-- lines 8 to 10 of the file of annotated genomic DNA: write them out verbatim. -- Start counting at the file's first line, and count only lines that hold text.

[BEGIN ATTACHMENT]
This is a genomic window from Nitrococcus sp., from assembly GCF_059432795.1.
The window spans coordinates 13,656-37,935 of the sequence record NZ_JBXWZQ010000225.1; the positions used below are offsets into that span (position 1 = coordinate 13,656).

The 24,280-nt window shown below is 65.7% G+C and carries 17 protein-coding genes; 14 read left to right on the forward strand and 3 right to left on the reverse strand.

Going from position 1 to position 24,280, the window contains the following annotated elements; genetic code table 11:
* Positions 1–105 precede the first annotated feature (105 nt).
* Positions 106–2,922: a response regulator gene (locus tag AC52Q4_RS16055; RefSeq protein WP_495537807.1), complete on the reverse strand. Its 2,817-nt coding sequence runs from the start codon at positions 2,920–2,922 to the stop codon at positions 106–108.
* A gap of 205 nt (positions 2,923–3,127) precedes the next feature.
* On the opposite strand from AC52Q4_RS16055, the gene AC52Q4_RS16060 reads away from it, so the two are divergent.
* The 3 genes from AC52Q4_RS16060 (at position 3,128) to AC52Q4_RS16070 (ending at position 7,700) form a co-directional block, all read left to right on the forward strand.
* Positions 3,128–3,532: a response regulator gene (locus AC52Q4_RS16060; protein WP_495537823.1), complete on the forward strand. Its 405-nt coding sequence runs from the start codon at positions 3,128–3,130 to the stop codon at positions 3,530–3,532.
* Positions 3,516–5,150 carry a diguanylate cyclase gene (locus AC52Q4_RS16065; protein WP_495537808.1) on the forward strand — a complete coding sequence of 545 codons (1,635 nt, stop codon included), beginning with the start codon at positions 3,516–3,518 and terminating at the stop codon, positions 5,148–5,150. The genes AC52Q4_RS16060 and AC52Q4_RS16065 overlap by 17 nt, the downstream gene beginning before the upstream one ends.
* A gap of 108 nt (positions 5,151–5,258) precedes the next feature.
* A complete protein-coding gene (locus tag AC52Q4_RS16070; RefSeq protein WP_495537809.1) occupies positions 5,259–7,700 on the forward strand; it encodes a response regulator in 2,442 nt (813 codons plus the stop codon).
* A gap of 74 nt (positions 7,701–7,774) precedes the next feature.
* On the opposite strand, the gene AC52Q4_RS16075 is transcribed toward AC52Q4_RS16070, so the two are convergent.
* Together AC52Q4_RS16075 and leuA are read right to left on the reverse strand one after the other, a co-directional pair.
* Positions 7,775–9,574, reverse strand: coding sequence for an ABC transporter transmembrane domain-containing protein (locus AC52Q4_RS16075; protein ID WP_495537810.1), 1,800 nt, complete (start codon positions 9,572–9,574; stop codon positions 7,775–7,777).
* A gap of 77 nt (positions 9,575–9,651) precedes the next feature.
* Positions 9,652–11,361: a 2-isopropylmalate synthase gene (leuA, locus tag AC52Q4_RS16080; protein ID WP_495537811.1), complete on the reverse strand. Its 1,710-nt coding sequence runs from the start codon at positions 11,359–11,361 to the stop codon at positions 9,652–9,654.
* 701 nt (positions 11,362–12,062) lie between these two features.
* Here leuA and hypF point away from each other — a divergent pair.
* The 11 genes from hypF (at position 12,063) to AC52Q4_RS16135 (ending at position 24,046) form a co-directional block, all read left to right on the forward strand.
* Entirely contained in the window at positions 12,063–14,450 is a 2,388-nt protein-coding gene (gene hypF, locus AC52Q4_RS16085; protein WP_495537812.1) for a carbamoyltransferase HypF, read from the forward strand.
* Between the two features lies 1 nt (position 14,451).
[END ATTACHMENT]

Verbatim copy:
* On the opposite strand from AC52Q4_RS16055, the gene AC52Q4_RS16060 reads away from it, so the two are divergent.
* The 3 genes from AC52Q4_RS16060 (at position 3,128) to AC52Q4_RS16070 (ending at position 7,700) form a co-directional block, all read left to right on the forward strand.
* Positions 3,128–3,532: a response regulator gene (locus AC52Q4_RS16060; protein WP_495537823.1), complete on the forward strand. Its 405-nt coding sequence runs from the start codon at positions 3,128–3,130 to the stop codon at positions 3,530–3,532.